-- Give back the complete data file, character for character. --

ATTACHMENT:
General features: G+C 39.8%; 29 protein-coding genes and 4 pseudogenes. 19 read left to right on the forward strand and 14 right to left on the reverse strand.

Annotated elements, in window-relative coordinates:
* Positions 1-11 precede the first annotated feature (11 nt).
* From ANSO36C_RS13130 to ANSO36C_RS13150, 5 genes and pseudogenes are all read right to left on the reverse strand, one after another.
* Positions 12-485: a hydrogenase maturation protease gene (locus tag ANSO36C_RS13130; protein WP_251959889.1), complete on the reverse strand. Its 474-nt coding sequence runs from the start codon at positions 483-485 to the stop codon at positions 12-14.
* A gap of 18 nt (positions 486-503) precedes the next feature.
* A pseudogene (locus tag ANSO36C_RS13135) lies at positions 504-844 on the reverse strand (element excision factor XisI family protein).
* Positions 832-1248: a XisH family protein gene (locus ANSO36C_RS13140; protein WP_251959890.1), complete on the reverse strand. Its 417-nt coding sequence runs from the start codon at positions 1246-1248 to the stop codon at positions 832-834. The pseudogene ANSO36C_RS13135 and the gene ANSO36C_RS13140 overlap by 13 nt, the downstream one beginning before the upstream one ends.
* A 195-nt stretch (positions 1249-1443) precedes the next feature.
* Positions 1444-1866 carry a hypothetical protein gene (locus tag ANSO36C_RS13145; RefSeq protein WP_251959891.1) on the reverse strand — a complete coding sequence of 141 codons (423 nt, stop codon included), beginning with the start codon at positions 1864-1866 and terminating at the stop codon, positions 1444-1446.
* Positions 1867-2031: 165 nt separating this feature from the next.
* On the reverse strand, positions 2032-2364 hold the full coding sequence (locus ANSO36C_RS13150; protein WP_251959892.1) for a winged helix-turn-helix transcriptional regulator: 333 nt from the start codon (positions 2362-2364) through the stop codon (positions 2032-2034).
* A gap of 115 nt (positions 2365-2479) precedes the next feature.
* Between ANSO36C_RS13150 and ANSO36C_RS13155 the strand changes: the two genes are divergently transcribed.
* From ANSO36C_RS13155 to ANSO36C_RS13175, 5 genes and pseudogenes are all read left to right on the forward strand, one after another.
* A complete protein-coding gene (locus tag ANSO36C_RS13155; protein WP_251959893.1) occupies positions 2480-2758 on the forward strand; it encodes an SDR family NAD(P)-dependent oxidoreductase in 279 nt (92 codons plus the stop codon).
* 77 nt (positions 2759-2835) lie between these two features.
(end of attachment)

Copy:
General features: G+C 39.8%; 29 protein-coding genes and 4 pseudogenes. 19 read left to right on the forward strand and 14 right to left on the reverse strand.

Annotated elements, in window-relative coordinates:
* Positions 1-11 precede the first annotated feature (11 nt).
* From ANSO36C_RS13130 to ANSO36C_RS13150, 5 genes and pseudogenes are all read right to left on the reverse strand, one after another.
* Positions 12-485: a hydrogenase maturation protease gene (locus tag ANSO36C_RS13130; protein WP_251959889.1), complete on the reverse strand. Its 474-nt coding sequence runs from the start codon at positions 483-485 to the stop codon at positions 12-14.
* A gap of 18 nt (positions 486-503) precedes the next feature.
* A pseudogene (locus tag ANSO36C_RS13135) lies at positions 504-844 on the reverse strand (element excision factor XisI family protein).
* Positions 832-1248: a XisH family protein gene (locus ANSO36C_RS13140; protein WP_251959890.1), complete on the reverse strand. Its 417-nt coding sequence runs from the start codon at positions 1246-1248 to the stop codon at positions 832-834. The pseudogene ANSO36C_RS13135 and the gene ANSO36C_RS13140 overlap by 13 nt, the downstream one beginning before the upstream one ends.
* A 195-nt stretch (positions 1249-1443) precedes the next feature.
* Positions 1444-1866 carry a hypothetical protein gene (locus tag ANSO36C_RS13145; RefSeq protein WP_251959891.1) on the reverse strand — a complete coding sequence of 141 codons (423 nt, stop codon included), beginning with the start codon at positions 1864-1866 and terminating at the stop codon, positions 1444-1446.
* Positions 1867-2031: 165 nt separating this feature from the next.
* On the reverse strand, positions 2032-2364 hold the full coding sequence (locus ANSO36C_RS13150; protein WP_251959892.1) for a winged helix-turn-helix transcriptional regulator: 333 nt from the start codon (positions 2362-2364) through the stop codon (positions 2032-2034).
* A gap of 115 nt (positions 2365-2479) precedes the next feature.
* Between ANSO36C_RS13150 and ANSO36C_RS13155 the strand changes: the two genes are divergently transcribed.
* From ANSO36C_RS13155 to ANSO36C_RS13175, 5 genes and pseudogenes are all read left to right on the forward strand, one after another.
* A complete protein-coding gene (locus tag ANSO36C_RS13155; protein WP_251959893.1) occupies positions 2480-2758 on the forward strand; it encodes an SDR family NAD(P)-dependent oxidoreductase in 279 nt (92 codons plus the stop codon).
* 77 nt (positions 2759-2835) lie between these two features.